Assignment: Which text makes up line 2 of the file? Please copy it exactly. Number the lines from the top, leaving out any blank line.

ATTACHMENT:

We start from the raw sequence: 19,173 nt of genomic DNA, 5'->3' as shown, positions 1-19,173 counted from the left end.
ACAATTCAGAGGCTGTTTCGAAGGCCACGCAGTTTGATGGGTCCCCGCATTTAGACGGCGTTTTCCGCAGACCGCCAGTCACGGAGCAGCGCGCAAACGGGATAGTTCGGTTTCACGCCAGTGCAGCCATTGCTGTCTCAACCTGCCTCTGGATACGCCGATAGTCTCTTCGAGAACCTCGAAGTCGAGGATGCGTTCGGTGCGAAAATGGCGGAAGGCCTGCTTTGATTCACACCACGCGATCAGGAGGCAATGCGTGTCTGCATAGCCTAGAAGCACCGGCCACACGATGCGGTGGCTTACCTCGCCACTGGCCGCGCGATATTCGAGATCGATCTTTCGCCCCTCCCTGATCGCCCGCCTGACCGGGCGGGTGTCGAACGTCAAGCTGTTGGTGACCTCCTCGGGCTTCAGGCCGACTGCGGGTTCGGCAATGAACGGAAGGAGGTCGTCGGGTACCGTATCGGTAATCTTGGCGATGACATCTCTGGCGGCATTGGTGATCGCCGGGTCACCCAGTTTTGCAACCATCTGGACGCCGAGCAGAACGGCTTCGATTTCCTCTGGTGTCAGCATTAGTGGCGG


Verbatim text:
ACAATTCAGAGGCTGTTTCGAAGGCCACGCAGTTTGATGGGTCCCCGCATTTAGACGGCGTTTTCCGCAGACCGCCAGTCACGGAGCAGCGCGCAAACGGGATAGTTCGGTTTCACGCCAGTGCAGCCATTGCTGTCTCAACCTGCCTCTGGATACGCCGATAGTCTCTTCGAGAACCTCGAAGTCGAGGATGCGTTCGGTGCGAAAATGGCGGAAGGCCTGCTTTGATTCACACCACGCGATCAGGAGGCAATGCGTGTCTGCATAGCCTAGAAGCACCGGCCACACGATGCGGTGGCTTACCTCGCCACTGGCCGCGCGATATTCGAGATCGATCTTTCGCCCCTCCCTGATCGCCCGCCTGACCGGGCGGGTGTCGAACGTCAAGCTGTTGGTGACCTCCTCGGGCTTCAGGCCGACTGCGGGTTCGGCAATGAACGGAAGGAGGTCGTCGGGTACCGTATCGGTAATCTTGGCGATGACATCTCTGGCGGCATTGGTGATCGCCGGGTCACCCAGTTTTGCAACCATCTGGACGCCGAGCAGAACGGCTTCGATTTCCTCTGGTGTCAGCATTAGTGGCGG